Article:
4. Cut out the constellation plate (you are welcome to decorate if you like!)
  5. Glue the two together, centering them. We suggest using use a pencil or your ‘poker’ to help guide you!
  6. Lay down a punch guide on top of the circles (we’ve left it separated so you can choose your order, or add and create your own constellations to include), and use your poking tool to punch the constellations. We recommend doing this on a towel or craft mat, to make the punching easier.
  7. Trace (or glue then cut out) the view finder onto the cardboard, and cut it out.
  8. Carefully glue one end of the paper towel tube to the viewer, and let dry. We used hot glue for the sake of time, but school or craft glue would also work!
  9. Using the brad, attach the viewer to the disc at the center point – we recommend using a pencil to help get the hole larger before pushing the brad through.
  10. Look through the open end of your tube into a lighted area to see your constellation or galaxy, carefully rotating the disc to change your view!

More Ways to Explore Telescopes

To make this constellation viewer, we used this virtual telescope called Eyes on Exoplanets where you can spot stars and exoplanets. Explore, and use it to inspire your own viewers!

Browse a library of pictures and discoveries from telescopes using AstroPix.

Take control of a telescope online and use it to take pictures for research using DIY Planet search.

For the history buffs out there, learn more about the technological advances of telescopes with Telescopes from the Ground Up.

For the advanced crafters, try your hand at these paper models of famous NASA telescopes here.

Spacecraft Maker Challenge

As we looked to the skies and observed space, we were also inspired to travel there. In this activity, we’ll be challenging you to design and build a model of a spacecraft.

Maker Challenges are excellent activities for growing and practicing engineering skills, like design, construction, and problem solving. In our challenge below, we are also leaving a lot of room for imaginative play while exploring a complex topic. This empowers kids to think divergently to find creative solutions to complicated problems.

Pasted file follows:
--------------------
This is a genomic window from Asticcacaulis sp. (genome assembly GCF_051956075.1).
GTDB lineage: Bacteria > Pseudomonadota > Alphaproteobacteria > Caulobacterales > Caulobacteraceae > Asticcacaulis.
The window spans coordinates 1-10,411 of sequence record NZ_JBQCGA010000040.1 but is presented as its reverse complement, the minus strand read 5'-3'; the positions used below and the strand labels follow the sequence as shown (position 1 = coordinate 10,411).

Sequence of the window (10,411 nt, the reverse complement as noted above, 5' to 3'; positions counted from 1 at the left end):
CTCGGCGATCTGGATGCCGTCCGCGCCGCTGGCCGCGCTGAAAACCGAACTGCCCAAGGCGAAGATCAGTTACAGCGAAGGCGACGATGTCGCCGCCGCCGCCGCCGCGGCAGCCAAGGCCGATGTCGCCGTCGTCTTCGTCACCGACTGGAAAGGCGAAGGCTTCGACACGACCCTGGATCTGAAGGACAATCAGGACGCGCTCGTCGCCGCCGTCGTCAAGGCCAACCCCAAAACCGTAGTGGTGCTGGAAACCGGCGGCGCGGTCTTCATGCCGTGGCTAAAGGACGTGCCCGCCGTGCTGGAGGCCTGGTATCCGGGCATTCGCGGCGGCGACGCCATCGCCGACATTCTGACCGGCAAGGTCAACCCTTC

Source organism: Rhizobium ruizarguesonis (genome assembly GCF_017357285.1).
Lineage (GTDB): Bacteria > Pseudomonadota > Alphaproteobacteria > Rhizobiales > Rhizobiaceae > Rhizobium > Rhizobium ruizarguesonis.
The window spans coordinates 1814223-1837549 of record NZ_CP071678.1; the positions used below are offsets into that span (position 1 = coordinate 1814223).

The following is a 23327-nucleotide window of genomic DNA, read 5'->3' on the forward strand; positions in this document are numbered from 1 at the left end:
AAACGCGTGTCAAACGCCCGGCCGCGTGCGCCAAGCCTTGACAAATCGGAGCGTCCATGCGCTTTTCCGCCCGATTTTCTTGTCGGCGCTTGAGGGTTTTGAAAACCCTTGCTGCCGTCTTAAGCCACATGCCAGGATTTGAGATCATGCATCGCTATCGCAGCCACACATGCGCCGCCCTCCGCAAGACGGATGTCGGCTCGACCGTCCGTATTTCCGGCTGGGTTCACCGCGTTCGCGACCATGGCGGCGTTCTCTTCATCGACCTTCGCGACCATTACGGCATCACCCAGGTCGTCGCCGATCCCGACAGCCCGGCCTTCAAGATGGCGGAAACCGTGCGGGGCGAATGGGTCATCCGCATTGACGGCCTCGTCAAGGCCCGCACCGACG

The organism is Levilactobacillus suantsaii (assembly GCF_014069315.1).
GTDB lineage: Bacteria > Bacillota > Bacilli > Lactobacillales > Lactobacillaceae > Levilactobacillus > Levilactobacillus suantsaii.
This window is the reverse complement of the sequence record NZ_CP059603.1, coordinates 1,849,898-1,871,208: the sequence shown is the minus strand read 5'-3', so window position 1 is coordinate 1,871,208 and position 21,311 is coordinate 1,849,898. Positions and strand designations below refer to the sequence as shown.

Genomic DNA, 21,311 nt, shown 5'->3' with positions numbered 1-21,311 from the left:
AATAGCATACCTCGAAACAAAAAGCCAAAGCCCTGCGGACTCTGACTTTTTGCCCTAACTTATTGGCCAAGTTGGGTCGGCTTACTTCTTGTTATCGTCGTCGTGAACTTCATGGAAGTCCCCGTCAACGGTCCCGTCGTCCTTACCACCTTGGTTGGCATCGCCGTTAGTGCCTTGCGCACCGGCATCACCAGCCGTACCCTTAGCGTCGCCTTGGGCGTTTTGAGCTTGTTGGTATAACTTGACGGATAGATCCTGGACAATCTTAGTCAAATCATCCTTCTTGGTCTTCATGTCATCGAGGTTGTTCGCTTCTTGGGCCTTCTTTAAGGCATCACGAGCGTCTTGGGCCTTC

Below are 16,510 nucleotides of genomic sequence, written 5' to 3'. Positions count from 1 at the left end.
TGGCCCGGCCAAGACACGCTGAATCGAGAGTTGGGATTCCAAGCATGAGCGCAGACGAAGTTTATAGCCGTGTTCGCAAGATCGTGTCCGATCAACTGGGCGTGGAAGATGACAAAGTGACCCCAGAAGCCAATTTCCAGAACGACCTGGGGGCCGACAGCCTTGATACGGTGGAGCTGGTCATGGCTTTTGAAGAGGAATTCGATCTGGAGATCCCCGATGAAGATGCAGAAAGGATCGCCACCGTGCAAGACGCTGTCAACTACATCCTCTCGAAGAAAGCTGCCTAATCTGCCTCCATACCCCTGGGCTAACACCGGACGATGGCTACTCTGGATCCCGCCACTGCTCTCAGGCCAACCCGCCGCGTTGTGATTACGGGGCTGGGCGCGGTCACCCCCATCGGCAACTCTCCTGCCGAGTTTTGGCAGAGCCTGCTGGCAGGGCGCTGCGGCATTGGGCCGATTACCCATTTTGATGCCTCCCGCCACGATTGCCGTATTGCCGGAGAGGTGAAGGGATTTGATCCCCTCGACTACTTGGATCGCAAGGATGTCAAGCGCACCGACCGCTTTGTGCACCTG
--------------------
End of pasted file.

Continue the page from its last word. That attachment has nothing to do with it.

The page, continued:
Even though people have increased our ability to travel in space from a few hours to several days and weeks, our reach is still limited. Space is so vast that we need to learn a lot more about how to move through it, and how people can stay and live there for long periods of time. We hope challenges like this inspire future scientists and engineers to keep pursuing space exploration!


  • Spacecraft design page (optional) Spacecraft Design
  • Use any supplies you have available to you to build your shuttle! These might include:
    • Empty boxes from things like tissues or cereal
    • Toilet or paper towel tubes
    • Twist ties
    • Paper clips
    • Paper and cardstock
    • Bottles and jars
    • Foil
    • Tape
    • Glue
    • String
    • Markers


Using your supplies, channel your inner aerospace engineer to design and build a model space craft. Here are some things to think about when designing your space craft that engineers have to take into consideration when designing a craft that can go out into space:

  • Purpose of the craft. What kind of space craft are you designing? Is it for research? Is it traveling? Is it for fun? Where might it be going? Will it hold people and if so, how many? How long will it need to travel?
  • Interior. What does your craft need to carry? Consider what you need to bring into space – food, water, air, what about other supplies? Research equipment?
  • Weight (payload). Spacecraft will have to carry a lot of supplies – how will your craft support the weight of the equipment, cargo, and crew?
  • Stability. How will your craft stay stable in flight, and during landing? Will it need wings to balance? How might they be arranged?